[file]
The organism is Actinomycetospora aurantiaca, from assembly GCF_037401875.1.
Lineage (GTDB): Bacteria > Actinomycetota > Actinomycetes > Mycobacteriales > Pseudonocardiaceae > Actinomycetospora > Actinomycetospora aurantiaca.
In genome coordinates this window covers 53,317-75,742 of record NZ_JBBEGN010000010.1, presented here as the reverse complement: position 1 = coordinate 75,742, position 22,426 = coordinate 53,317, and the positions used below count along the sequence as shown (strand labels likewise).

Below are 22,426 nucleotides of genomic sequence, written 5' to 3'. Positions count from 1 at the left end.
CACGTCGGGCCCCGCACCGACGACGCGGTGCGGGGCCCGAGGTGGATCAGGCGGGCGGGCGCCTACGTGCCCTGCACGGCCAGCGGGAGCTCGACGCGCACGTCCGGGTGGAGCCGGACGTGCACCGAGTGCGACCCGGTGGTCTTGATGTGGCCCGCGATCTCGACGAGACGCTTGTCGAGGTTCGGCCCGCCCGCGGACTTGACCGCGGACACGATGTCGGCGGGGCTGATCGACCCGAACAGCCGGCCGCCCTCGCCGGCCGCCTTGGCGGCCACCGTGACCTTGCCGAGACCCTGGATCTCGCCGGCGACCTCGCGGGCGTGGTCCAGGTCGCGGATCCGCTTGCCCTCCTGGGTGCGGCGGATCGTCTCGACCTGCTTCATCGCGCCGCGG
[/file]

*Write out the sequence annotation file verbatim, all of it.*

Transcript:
The organism is Actinomycetospora aurantiaca, from assembly GCF_037401875.1.
Lineage (GTDB): Bacteria > Actinomycetota > Actinomycetes > Mycobacteriales > Pseudonocardiaceae > Actinomycetospora > Actinomycetospora aurantiaca.
In genome coordinates this window covers 53,317-75,742 of record NZ_JBBEGN010000010.1, presented here as the reverse complement: position 1 = coordinate 75,742, position 22,426 = coordinate 53,317, and the positions used below count along the sequence as shown (strand labels likewise).

Below are 22,426 nucleotides of genomic sequence, written 5' to 3'. Positions count from 1 at the left end.
CACGTCGGGCCCCGCACCGACGACGCGGTGCGGGGCCCGAGGTGGATCAGGCGGGCGGGCGCCTACGTGCCCTGCACGGCCAGCGGGAGCTCGACGCGCACGTCCGGGTGGAGCCGGACGTGCACCGAGTGCGACCCGGTGGTCTTGATGTGGCCCGCGATCTCGACGAGACGCTTGTCGAGGTTCGGCCCGCCCGCGGACTTGACCGCGGACACGATGTCGGCGGGGCTGATCGACCCGAACAGCCGGCCGCCCTCGCCGGCCGCCTTGGCGGCCACCGTGACCTTGCCGAGACCCTGGATCTCGCCGGCGACCTCGCGGGCGTGGTCCAGGTCGCGGATCCGCTTGCCCTCCTGGGTGCGGCGGATCGTCTCGACCTGCTTCATCGCGCCGCGG